On top of the Washington monument in Washington D.C. which stands at 555 feet, you will find two words Laus Deo 5.125 inches high. Perched atop the monument, facing skyward to the Father of our nation, overlooking the 69 square miles, which comprise the District of Columbia, capital of the United States of America. Laus Deo! Two words unknown by most but placed with purpose at the highest point over what is the most powerful city in the most successful nation in the world.

So, what do those two words, in Latin, composed of just four syllables and only seven letters, possible mean? Very simply, they say ‘Praise be to God!’

When the cornerstone of the Washington Monument was laid on July 4th, 1848 deposited within it were many items including the Holy bible presented by the bible Society. Praise be to God! Such was the discipline, the moral direction, and the spiritual mood given by the founder and first President of our unique democracy ‘One Nation, Under God.’

George Washington’s prayer for America awes me. If you have not read it, here is your unique opportunity. He sounds like he might have been very comfortable at the recent Houston prayer rally attended by Governor Perry.

“I now make it my earnest prayer, that God would have you, and the State over which you preside, in his holy protection, that he would incline the hearts of the Citizens to cultivate a spirit of subordination and obedience to Government, to entertain a brotherly affection and love for one another, for their fellow Citizens of the United States at large, and particularly for their brethren who have served in the Field, and finally, that he would most graciously be pleased to dispose us all, to do Justice, to love mercy, and to demean ourselves with that Charity, humility and pacific temper of mind, which were the Characteristicks of the Divine Author of our blessed Religion, and without an humble imitation of whose example in these things, we can never hope to be a happy Nation.”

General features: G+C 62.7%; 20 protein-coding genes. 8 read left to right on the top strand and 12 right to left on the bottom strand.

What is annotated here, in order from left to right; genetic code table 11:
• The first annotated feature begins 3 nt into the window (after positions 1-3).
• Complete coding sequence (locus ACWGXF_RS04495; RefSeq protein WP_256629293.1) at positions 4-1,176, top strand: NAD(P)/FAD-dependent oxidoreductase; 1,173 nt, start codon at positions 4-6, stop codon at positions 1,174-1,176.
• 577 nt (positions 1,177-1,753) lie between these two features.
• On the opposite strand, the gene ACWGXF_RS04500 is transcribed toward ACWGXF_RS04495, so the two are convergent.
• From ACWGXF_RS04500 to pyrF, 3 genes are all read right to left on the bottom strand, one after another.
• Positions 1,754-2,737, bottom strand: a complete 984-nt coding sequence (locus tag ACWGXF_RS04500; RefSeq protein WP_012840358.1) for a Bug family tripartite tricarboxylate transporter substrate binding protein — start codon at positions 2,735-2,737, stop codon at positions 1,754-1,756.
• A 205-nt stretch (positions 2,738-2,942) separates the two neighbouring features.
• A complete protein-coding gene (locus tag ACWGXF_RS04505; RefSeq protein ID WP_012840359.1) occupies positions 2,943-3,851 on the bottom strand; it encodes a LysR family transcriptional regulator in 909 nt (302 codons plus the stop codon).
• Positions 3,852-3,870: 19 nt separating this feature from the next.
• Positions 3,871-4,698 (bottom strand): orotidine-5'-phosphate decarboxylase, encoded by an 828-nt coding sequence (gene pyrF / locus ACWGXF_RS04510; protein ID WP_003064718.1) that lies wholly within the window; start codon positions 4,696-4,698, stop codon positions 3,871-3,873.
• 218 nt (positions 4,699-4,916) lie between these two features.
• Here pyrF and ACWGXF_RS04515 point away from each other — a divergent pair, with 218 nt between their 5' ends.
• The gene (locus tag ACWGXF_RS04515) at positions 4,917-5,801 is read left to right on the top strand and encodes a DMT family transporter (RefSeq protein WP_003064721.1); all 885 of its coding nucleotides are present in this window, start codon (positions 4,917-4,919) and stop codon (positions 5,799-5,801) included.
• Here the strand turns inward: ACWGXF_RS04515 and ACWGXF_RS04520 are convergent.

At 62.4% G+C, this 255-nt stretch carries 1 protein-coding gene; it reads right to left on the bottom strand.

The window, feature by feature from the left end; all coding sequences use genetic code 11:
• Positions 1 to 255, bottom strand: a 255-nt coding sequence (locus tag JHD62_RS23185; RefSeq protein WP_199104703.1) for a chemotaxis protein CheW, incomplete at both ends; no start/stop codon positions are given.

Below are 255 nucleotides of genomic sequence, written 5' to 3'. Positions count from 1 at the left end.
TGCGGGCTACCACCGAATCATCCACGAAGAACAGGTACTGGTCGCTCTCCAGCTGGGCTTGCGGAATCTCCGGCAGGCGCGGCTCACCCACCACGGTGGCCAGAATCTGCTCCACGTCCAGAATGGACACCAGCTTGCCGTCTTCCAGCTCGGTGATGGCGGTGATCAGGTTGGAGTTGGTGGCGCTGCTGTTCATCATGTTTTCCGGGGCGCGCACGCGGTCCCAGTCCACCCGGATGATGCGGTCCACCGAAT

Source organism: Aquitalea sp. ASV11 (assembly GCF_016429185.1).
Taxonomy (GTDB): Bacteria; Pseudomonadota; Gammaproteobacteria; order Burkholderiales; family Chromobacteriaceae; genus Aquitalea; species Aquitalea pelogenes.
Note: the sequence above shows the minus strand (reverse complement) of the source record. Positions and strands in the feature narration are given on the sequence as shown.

Laus Deo!

Florida Leading the Way

It looks like many older Floridians; people who helped make America great, are getting fed up with the politically incorrect crowd when it comes to welfare.

Florida is the first state – kudos for Florida.

Florida is the first state that is now going to require drug testing for welfare! Some people are crying this is unconstitutional, but clearly they have no knowledge of the constitution. But being a fair-minded person, I’ll ask the question, how is this unconstitutional? Since the constitution doesn’t address this issue, it’s correct to point these non-constitutionalists in another direction.